A mother in her early 30s received her HIV-1 diagnosis only after her child received their diagnosis of both HIV-1 and Pneumocystis jirovecii pneumonia at age 28 weeks.
A case report published in Pediatrics discusses potential ways to prevent mother-to-child transmission (MTCT) of HIV through the case of a mother who failed to receive her HIV-1 diagnosis until months after giving birth and only then following the diagnosis of both HIV-1 and Pneumocystis jirovecii pneumonia in her child.
Although MTCT of HIV is infrequent in the United States, the authors emphasize the importance of understanding each transmission to identify missed opportunities among common cases.
This case at the center of their report focuses on a married, multiparous woman in her early 30s from New York state who did not receive her diagnosis until 4 days after her child, which occurred at age 28 weeks and after 11 medical care encounters, “with persistent and deteriorating symptoms,” the authors noted.
The mother’s first prenatal visit occurred at 10 weeks gestation, and she received regular prenatal care throughout her pregnancy, which was deemed uncomplicated. Although maternal prenatal testing did result in a group B Streptococcus diagnosis, there were no documented sexually transmitted infections (STIs). In addition, HIV tests came back negative during her first trimester (fourth-generation antigen and antibody [Ab]) and at labor and delivery (third-generation rapid HIV-1 and HIV-2 Ab).
However, the authors noted the third-generation test may not have caught acute infection.
“Hospital policy, driven largely by its location in a high HIV prevalence area, requires expedited testing at labor and delivery, if no maternal third trimester HIV test is documented in the medical record,” the authors explained.
The infant was born at 39 weeks’ gestation, weighing approximately 6.5 lb, and received a diagnosis for an inherited genetic disorder, with referrals for genetic counseling and evaluation. A dried blood sample tested negative for maternal HIV-1 immunoglobulin G antibodies; this test was performed in the 48 hours following the birth.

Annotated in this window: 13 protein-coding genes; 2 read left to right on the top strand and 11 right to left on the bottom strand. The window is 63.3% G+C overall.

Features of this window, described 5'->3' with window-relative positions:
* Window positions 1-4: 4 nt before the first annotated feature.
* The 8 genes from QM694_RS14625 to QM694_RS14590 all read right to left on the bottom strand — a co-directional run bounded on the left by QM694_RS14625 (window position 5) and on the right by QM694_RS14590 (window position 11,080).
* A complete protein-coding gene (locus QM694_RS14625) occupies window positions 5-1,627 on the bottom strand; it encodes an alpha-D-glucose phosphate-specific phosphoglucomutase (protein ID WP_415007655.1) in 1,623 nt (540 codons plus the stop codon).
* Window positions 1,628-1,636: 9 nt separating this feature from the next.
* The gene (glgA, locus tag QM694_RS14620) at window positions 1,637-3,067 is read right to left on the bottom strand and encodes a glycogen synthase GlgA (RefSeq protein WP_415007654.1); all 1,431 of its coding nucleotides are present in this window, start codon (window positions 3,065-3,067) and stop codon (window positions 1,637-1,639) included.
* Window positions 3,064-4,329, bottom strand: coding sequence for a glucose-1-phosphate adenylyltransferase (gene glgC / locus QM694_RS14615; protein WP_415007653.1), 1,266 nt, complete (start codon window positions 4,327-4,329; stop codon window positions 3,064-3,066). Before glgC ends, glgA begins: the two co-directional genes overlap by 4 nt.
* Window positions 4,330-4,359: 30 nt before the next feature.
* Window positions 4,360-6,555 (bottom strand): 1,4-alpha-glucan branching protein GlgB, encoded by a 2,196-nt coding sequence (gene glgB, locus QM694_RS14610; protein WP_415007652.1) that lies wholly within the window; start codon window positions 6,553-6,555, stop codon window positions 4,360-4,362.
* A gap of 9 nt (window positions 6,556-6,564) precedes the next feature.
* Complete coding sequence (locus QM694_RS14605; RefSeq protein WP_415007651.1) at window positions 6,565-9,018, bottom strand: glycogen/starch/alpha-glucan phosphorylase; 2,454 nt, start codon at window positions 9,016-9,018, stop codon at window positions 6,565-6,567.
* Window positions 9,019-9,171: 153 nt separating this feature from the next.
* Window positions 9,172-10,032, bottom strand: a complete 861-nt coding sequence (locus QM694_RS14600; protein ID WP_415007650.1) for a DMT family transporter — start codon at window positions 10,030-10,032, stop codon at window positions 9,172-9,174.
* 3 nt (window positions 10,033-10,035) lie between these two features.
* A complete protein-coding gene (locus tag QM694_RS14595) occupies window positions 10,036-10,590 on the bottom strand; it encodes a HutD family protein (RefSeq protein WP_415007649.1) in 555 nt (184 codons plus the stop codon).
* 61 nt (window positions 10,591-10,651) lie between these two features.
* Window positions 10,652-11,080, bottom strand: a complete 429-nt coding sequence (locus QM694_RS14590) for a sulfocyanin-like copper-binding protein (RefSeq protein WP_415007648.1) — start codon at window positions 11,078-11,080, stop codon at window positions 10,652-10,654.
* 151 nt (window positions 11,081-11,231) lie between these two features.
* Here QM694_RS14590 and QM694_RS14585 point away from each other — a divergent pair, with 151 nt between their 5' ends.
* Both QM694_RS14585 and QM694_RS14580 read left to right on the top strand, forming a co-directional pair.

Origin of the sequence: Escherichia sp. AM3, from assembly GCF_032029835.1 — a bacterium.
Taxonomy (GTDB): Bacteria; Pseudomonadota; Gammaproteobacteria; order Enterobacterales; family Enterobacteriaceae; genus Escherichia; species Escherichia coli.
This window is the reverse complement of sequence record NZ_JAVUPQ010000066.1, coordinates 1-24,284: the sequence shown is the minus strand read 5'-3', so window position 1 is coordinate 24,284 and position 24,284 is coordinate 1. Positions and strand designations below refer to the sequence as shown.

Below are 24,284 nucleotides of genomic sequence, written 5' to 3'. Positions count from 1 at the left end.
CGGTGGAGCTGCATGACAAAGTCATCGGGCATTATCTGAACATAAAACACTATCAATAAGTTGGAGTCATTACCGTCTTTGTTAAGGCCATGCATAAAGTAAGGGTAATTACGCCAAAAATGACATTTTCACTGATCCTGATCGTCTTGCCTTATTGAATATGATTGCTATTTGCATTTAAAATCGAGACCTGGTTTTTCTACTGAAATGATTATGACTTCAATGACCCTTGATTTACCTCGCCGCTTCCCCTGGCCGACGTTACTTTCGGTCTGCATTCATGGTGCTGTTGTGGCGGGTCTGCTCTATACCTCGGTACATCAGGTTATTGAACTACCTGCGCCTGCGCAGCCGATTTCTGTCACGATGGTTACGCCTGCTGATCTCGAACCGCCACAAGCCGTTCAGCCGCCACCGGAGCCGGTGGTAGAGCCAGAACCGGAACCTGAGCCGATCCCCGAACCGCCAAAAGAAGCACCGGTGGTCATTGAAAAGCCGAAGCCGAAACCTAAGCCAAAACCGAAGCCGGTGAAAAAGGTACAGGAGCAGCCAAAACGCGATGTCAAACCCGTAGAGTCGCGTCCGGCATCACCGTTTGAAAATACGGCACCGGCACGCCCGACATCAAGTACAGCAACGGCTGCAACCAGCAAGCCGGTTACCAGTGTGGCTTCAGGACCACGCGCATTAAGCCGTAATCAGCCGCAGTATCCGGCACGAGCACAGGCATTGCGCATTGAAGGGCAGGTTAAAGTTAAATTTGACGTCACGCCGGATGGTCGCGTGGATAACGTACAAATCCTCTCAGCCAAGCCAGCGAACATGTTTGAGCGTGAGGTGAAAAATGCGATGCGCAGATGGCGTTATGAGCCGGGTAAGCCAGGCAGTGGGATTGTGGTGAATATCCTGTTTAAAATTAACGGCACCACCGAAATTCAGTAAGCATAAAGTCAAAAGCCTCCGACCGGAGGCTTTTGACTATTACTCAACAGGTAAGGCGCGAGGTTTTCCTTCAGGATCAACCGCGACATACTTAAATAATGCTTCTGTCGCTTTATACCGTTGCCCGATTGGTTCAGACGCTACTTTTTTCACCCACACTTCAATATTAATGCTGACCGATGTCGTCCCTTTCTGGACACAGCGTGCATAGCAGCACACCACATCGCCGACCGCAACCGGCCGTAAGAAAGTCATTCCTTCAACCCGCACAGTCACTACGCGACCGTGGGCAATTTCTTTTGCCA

“Nonspecific symptoms, unrelated to the inherited genetic disorder, were first documented at the age of 15 weeks when the infant presented with a 10-day history of fever, dry cough, posttussive vomiting, diarrhea, and sneezing,” the authors wrote. “Sneezing subsided but the remaining symptoms persisted and progressed to include decreased appetite, refusal to breastfeed, and vomiting with oral intake.”
The infant was relocated from an ambulatory clinic to the emergency department (ED) for supportive therapy at age 17 weeks old, was evaluated by various subspeciality providers from ages 23 to 27 weeks, and received a diagnosis of gastroesophageal reflux disorder around age 27 weeks. After struggling to gain weight and experiencing respiratory decompensation, the child was hospitalized and received an HIV-1 diagnosis at age 28 weeks, or 6.5 months.
“HIV-1 viral load at diagnosis was > 10 000 000 copies/mL (7 log copies/mL); cluster of differentiation 4 T lymphocyte count was 278 cells/mm3,” the authors explained. “Bronchial lavage identified Pneumocystis jirovecii pneumonia.”
At the same time the infant’s symptoms were first documented, the mother—after attending 3- and 6-week postpartum visits—presented with symptoms including tactile fever, chills, and vomiting. A week later, she admitted herself to the ED for whole-body aches, fever, nausea, and debilitating headache. The mother seroconverted postnatally and also received an HIV diagnosis around 28 weeks postpartum. The mother’s partner was not screened during the antenatal or postpartum period.
According to the authors, transmission likely occurred through breastfeeding, but MTCT during pregnancy or birth cannot be fully ruled out, and the timing of infection and seroconversion is vital to understand and prevent MTCT in breastfeeding infants. In the context of antiretroviral therapy, data are currently inconclusive on whether exclusive breastfeeding or mixed feeding affect MTCT. While the CDC, American Academy of Pediatrics, and other groups have established recommendations for mothers with HIV, they are insufficient to protect infants whose mothers seroconvert in the postpartum period, the authors wrote.
“The assessment of risks to mother and infant, including maternal risk behaviors and partner testing, must extend beyond pregnancy and be a routine component of prenatal, discharge, postpartum, and early pediatric care, with messaging tailored to mothers and their partners about prevention of HIV and STIs,” the authors concluded. “Even with extensive screening, [acute HIV infection] may be missed, but HIV should always be considered when individuals are symptomatic, partners have not been (recently) screened (as part of routine and ‘sick visit’ care), and even when maternal testing was recent and negative.”
Swain C-A, Kaufman S, Miranda W, et al. Postpartum mother-to-child transmission of HIV in a breastfeeding infant. Pediatrics. Published online January 19, 2022. doi:10.1542/peds.2021-051360